United States District Court, D. New Mexico
MEMORANDUM OPINION AND ORDER
March 21, 2018, Defendant David Luna-Gomez
(“Defendant”) filed an Amended Motion for Order
Compelling Specific Discovery (ECF No. 71). The Court, having
considered the amended motion, briefs, arguments, and
applicable law, concludes that Defendant's request to
order the Government to preserve the law enforcement reports
and notes of the interview of co-Defendant Elizabeth
Ordonez-Ochoa will be granted, but the motion will otherwise
20, 2016, Senior United States District Judge James A. Parker
authorized the interception of wire and electronic
communications over a phone number (“Romero Phone
4”). After that interception ceased, Judge Parker
issued another order authorizing the interception of wire and
electronic communications over another phone number
(“Luna-Gomez Phone 1”) for a period of 30 days.
federal grand jury returned a three-count indictment charging
Defendant Luna-Gomez with two counts: (1) conspiracy to
distribute 50 grams and more of methamphetamine from on or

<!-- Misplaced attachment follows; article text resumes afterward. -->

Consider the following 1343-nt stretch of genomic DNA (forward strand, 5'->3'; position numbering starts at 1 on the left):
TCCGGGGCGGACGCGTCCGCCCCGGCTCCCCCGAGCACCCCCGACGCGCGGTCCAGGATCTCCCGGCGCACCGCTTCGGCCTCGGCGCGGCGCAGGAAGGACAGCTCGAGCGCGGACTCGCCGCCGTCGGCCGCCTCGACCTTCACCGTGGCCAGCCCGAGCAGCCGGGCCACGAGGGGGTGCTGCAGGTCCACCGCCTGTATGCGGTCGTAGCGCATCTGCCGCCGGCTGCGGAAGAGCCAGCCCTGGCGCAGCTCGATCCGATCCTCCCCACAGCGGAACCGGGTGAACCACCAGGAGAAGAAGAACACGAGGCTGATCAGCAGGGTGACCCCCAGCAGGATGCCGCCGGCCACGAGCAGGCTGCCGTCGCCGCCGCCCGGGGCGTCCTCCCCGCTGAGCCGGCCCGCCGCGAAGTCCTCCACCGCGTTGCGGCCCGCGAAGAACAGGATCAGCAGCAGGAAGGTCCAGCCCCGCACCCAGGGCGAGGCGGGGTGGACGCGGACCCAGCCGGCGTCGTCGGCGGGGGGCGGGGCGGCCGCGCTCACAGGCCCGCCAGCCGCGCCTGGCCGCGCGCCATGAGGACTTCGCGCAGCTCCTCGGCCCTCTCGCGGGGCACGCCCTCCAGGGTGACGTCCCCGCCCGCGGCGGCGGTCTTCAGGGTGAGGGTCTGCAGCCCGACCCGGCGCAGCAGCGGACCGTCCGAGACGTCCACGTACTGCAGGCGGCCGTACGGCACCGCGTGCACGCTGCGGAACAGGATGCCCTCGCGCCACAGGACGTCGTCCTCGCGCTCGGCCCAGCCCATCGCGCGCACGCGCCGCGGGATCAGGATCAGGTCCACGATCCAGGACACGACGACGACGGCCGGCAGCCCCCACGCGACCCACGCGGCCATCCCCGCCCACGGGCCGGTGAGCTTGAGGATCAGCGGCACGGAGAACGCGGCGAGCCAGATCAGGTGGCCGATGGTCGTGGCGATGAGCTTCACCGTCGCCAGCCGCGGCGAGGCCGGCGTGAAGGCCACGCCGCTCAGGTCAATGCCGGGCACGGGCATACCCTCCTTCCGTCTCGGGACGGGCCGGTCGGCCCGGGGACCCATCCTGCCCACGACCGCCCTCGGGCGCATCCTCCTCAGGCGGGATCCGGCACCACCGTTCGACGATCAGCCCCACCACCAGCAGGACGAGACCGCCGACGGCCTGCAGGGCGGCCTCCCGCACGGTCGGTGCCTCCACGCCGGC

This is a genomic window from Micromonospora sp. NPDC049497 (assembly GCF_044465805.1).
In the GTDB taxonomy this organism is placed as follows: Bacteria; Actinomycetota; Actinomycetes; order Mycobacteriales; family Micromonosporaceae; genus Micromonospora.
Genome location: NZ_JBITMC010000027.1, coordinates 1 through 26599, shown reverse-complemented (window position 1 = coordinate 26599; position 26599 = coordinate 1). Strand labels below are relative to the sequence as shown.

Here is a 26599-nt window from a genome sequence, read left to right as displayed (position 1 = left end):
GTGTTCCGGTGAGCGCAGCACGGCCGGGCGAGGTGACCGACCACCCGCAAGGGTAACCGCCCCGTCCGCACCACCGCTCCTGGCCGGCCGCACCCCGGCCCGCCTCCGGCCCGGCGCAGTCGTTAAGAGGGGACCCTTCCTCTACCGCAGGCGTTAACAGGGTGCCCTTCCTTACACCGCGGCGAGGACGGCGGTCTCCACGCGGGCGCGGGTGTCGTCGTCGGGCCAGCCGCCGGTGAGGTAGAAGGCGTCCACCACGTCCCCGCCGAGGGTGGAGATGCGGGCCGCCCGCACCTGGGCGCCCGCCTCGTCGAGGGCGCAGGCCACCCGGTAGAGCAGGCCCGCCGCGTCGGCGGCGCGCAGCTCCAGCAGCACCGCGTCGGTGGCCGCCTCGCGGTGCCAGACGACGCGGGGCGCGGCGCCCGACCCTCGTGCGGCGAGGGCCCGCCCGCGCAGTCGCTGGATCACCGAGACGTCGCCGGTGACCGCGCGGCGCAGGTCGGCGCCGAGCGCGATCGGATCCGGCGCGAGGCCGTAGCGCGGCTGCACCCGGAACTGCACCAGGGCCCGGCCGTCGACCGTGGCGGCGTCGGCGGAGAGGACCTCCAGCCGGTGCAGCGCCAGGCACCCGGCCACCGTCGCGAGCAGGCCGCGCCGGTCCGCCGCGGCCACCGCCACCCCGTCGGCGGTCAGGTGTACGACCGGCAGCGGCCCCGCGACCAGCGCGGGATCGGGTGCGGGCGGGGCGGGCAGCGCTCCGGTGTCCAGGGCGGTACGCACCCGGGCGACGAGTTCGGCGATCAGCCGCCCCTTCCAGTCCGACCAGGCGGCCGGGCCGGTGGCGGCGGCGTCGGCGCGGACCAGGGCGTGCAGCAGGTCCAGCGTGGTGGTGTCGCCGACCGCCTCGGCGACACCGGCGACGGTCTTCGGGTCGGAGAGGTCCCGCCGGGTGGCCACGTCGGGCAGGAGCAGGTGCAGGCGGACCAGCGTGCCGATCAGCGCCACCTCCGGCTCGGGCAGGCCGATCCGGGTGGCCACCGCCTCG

about May 23, 2015, and continuing to on or about December
19, 2016; (2) conspiracy to distribute 1 kilogram and more of
heroin from on or about June 1, 2016, and continuing to on or
about June 22, 2016. In Count 2, the Government charges that
Defendant Luna-Gomez conspired with co-Defendants Emigdio
Villanueva, Olivia Ceniceros-Favela, and Elizabeth
Ordonez-Ochoa. Count 3 additionally charges Ms. Ordonez-Ochoa
and Ms. Ceniceros-Favela with possession with intent to
distribute 1 kilogram and more of heroin on June 22, 2016.
Government asserts that it has disclosed all applications,
affidavits in support thereof, and orders regarding the wire
and electronic interceptions to Defendants. Defendant
acknowledges the Government has disclosed “a
significant amount of discovery.” Def.'s Mot. 2,
ECF No. 71. Defendant Luna-Gomez nonetheless filed a motion
seeking four specific items of discovery he had not received
to which he claims he is entitled: (1) all reports on Ms.
Ordonez-Ochoa's June 22, 2016 arrest for the charged
crimes; (2) all interview reports and law enforcement notes
regarding Ms. Ordonez-Ochoa; (3) the audio recording of Ms.
Ordonez-Ochoa's interview; and (4) the GPS Search Warrant
regarding Mr. Luna-Gomez's Phone 1. In support of his
request, Defendant Luna-Gomez provided a partial Drug
Enforcement Administration investigative report containing
the following information from the interview with Ms.
[Ms. Ordonez-Ochoa] stated that she was recruited by a person
named Carlos Omar Cervantes-Hernandez. Ordonez stated that